Last year’s Partnerships in Clinical Trials Europe event asked the question ‘what is the role of patients in the clinical trials industry?’ We asked many different attendees at the event what they thought the role of the patient was within their company and the general consensus that came from answers was that the patient is by far the most important thing to think about when developing new drugs. Katarzyna Dulna, who is the Clinical Research Manager at Clinmark gave a succinct response that sums up to me the role of the patient – ‘the patient is the most important, it is in the front of the mind and in the back of the mind.’
Companies in the pharma industry are becoming more patient-centric in their approaches to clinical trials. Meeting the needs of the patient before anything is paramount when developing new drugs. Aaron Mazze, the Vice President of Marketing at Merge eClinical stressed the need to look ‘for ways to help organizations get their drugs on the market faster’. New technologies and innovations in the development and production lines will help to produce drugs faster and thus be of aid to patients who are in urgent need of them.
Sasha Sonnenberg, the Vice President of Commercial Operations at Marken goes on to say that the care and quality standards need to stay high even after the critical stages of development. He mentions that ‘it’s not about the first shipment, it’s about each and every shipment that needs to be handled in the same important way and needs to be handled with care’. The drugs after production need to get to the physicians to give to patients. If a shipment is lost or damaged then that could cause serious ramifications down the line, potentially being life threatening for patients.
Jack Whelan, author, research advocate and cancer survivor/warrior gave a compelling keynote at last year’s event which gave mention to the fact that patients today are ‘more educated, empowered and e-connected’, which he believes should be highly encouraged. Patients today, especially with diseases such as cancer are far more connected with one and other through platforms such as chat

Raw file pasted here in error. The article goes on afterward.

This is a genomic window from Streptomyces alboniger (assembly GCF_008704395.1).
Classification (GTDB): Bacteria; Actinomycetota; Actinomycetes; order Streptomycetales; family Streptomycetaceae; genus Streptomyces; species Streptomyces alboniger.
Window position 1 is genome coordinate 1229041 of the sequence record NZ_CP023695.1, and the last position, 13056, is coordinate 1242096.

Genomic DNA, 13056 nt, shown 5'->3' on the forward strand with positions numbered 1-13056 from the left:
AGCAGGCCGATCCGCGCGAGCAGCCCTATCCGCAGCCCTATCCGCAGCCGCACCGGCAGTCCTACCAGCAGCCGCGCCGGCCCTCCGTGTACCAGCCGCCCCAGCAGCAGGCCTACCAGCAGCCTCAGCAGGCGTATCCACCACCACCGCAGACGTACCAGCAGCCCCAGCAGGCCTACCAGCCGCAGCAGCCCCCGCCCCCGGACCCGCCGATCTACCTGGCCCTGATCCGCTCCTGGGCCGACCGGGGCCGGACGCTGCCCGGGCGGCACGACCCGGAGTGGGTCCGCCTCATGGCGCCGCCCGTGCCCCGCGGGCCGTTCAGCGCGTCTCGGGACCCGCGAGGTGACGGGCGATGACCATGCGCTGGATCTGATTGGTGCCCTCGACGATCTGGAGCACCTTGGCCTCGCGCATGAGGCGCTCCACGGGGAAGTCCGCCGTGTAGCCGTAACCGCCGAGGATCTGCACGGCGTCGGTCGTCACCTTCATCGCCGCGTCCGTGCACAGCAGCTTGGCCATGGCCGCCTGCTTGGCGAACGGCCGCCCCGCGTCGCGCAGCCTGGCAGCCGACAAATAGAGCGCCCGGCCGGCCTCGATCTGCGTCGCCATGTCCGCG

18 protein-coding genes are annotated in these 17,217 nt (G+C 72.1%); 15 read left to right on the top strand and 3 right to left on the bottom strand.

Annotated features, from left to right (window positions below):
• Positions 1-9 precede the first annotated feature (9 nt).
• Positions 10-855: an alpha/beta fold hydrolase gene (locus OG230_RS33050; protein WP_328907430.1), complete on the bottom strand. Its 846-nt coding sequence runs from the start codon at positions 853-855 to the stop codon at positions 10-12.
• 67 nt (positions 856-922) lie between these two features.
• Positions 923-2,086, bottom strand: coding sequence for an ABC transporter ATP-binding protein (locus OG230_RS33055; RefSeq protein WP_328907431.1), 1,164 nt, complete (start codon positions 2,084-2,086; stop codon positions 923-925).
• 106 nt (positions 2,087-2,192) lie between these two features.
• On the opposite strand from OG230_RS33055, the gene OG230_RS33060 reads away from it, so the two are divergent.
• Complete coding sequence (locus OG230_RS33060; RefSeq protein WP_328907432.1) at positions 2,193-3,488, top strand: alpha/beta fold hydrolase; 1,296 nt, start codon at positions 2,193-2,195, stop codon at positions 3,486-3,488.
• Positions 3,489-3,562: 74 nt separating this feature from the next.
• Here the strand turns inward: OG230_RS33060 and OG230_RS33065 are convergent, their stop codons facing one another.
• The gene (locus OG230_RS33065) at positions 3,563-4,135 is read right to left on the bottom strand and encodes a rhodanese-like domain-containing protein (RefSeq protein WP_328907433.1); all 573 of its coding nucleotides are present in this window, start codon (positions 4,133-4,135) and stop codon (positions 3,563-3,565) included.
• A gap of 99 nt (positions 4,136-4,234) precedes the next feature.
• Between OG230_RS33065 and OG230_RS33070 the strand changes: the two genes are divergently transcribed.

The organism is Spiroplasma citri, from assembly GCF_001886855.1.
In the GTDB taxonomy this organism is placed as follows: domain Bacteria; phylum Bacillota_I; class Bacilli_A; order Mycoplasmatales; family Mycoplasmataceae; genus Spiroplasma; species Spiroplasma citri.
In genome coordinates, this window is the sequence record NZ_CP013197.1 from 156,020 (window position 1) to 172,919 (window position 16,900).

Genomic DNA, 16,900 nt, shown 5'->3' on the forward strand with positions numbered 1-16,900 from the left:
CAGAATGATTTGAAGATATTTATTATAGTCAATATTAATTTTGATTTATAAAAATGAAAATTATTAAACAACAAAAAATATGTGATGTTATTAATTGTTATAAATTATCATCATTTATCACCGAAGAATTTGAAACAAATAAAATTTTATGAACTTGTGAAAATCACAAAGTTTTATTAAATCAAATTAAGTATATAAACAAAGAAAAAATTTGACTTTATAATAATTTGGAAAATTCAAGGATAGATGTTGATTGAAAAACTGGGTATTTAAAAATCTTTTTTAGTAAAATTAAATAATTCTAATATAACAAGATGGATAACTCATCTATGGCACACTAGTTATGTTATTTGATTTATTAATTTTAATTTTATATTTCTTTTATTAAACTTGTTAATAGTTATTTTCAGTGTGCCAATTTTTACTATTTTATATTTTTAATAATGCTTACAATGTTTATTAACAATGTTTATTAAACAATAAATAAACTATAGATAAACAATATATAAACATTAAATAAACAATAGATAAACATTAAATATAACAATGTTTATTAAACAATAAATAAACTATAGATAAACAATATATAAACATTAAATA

rooms and educational forums. Industries need to encourage such platforms so that firstly patients and other affected people such as family or friends can learn as much as possible about dealing with diseases and secondly industries can look at these forums to see exactly the needs of the patient. Patrice Hugo, the Associate Vice President and Chief Scientist at Labcorp Clinical Trials highlighted that companies need to be more ‘exposed to the patients reality.’ which can be done through studying forums and other similar sites.
The role of the patient for clinical trials companies is incredibly important. By getting the needs of the patient at the forefront of development, pharma companies are able to produce new drugs that are more patient-centric. The production from start to finish has to be carried out in the most efficient way possible and so new technologies and techniques are constantly being looked at to minimize time taken to get the drugs to patients.
For information on the 24th annual Partnership in Clinical Trials conference taking place in Boston this April, click here: http://bit.ly/19enIlw
About the Author: Harry Kempe, a marketing intern at IIR USA, who works on various aspects of the industry including social media, marketing analysis and media. He is a recent graduate of Newcastle University who previously worked for EMAP Ltd. and WGSN as a marketing assistant on events such as the World Architecture Festival, World Retail Congress and Global Fashion Awards. He can be reached at hkempe@IIRUSA.com.